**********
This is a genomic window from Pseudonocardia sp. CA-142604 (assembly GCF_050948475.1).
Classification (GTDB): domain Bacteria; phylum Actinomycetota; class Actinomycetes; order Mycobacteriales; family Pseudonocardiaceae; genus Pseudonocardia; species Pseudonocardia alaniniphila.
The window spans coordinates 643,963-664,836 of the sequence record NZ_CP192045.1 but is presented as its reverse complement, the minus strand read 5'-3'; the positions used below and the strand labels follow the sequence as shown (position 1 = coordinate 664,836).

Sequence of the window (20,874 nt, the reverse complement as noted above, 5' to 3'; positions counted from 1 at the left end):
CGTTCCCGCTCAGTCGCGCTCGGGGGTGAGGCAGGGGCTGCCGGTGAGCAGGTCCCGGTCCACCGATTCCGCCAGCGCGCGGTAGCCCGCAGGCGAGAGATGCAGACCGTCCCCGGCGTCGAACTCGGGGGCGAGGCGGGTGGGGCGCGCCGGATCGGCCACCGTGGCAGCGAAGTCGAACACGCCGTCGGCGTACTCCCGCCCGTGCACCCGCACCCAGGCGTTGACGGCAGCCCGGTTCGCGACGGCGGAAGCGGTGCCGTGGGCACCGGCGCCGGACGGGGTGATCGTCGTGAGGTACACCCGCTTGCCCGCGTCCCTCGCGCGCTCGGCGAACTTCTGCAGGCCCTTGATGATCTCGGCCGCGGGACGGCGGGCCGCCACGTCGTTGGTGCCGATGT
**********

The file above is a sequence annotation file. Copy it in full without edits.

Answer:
This is a genomic window from Pseudonocardia sp. CA-142604 (assembly GCF_050948475.1).
Classification (GTDB): domain Bacteria; phylum Actinomycetota; class Actinomycetes; order Mycobacteriales; family Pseudonocardiaceae; genus Pseudonocardia; species Pseudonocardia alaniniphila.
The window spans coordinates 643,963-664,836 of the sequence record NZ_CP192045.1 but is presented as its reverse complement, the minus strand read 5'-3'; the positions used below and the strand labels follow the sequence as shown (position 1 = coordinate 664,836).

Sequence of the window (20,874 nt, the reverse complement as noted above, 5' to 3'; positions counted from 1 at the left end):
CGTTCCCGCTCAGTCGCGCTCGGGGGTGAGGCAGGGGCTGCCGGTGAGCAGGTCCCGGTCCACCGATTCCGCCAGCGCGCGGTAGCCCGCAGGCGAGAGATGCAGACCGTCCCCGGCGTCGAACTCGGGGGCGAGGCGGGTGGGGCGCGCCGGATCGGCCACCGTGGCAGCGAAGTCGAACACGCCGTCGGCGTACTCCCGCCCGTGCACCCGCACCCAGGCGTTGACGGCAGCCCGGTTCGCGACGGCGGAAGCGGTGCCGTGGGCACCGGCGCCGGACGGGGTGATCGTCGTGAGGTACACCCGCTTGCCCGCGTCCCTCGCGCGCTCGGCGAACTTCTGCAGGCCCTTGATGATCTCGGCCGCGGGACGGCGGGCCGCCACGTCGTTGGTGCCGATGT